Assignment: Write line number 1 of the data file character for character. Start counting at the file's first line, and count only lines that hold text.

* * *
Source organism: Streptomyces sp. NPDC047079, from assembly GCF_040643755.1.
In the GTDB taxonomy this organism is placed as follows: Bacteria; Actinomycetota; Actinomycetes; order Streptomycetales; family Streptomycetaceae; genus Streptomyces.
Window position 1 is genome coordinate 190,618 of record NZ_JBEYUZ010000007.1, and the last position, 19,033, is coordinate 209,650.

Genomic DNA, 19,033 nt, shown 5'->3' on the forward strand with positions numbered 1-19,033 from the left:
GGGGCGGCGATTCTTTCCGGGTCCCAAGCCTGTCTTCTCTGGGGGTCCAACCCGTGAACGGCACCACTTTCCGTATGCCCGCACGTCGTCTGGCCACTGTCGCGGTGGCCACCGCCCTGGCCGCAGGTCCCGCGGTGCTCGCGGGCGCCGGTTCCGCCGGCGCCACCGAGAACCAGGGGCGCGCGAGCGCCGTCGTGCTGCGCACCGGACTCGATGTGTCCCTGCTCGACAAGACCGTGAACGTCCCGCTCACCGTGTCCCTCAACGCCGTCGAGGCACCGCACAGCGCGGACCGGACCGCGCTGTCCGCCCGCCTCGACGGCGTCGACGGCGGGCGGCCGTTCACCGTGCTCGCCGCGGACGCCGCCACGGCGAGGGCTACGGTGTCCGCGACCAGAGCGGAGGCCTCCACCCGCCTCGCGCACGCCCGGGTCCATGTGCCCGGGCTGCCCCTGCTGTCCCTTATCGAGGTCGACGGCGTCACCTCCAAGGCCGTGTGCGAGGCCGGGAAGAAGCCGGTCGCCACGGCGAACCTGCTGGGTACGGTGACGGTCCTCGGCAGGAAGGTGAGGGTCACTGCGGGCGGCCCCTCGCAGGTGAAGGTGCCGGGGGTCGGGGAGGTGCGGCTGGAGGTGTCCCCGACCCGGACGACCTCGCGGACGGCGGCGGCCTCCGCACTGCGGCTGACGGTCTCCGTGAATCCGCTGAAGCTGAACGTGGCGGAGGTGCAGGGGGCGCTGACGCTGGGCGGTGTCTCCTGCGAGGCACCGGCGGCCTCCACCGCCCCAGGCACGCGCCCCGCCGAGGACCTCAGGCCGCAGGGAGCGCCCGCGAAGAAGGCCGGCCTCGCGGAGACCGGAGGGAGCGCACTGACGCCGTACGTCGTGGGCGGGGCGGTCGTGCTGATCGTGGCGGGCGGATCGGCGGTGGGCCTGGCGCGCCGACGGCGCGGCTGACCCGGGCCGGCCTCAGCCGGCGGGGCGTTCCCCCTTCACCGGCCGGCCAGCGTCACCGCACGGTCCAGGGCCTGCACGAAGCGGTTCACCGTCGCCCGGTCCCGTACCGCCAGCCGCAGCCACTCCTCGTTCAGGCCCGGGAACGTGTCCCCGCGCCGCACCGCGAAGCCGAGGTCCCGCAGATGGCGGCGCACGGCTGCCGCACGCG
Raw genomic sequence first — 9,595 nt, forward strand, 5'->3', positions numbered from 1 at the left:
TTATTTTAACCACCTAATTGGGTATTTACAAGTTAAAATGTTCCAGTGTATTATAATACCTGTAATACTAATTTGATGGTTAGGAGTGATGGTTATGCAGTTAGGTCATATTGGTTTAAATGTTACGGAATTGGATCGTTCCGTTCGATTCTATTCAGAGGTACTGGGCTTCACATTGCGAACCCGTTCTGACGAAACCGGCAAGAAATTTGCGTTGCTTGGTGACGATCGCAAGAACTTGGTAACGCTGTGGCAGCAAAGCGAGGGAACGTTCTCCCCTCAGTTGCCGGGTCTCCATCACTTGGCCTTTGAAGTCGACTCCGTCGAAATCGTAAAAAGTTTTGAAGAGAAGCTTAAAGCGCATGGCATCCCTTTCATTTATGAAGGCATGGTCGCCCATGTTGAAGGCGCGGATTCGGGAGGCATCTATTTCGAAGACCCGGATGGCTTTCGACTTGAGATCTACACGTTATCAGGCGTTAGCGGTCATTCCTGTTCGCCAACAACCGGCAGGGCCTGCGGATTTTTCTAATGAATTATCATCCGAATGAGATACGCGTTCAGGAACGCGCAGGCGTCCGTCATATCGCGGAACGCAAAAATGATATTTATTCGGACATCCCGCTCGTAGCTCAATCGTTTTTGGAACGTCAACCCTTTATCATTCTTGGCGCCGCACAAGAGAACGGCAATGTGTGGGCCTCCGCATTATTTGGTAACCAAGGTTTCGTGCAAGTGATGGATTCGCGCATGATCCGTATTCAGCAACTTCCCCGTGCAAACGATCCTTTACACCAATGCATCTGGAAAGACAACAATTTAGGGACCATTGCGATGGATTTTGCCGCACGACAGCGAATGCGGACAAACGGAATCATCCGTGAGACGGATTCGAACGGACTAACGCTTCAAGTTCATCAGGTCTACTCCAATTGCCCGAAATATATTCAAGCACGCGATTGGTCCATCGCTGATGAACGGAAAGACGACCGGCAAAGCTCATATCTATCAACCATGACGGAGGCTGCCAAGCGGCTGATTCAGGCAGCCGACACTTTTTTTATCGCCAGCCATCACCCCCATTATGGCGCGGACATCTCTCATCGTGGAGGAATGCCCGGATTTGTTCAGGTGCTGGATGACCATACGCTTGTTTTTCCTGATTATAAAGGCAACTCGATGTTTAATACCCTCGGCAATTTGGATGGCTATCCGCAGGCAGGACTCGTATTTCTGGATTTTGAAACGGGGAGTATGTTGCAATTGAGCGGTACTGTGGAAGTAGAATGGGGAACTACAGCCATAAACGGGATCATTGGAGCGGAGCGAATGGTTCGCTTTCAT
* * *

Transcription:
Source organism: Streptomyces sp. NPDC047079, from assembly GCF_040643755.1.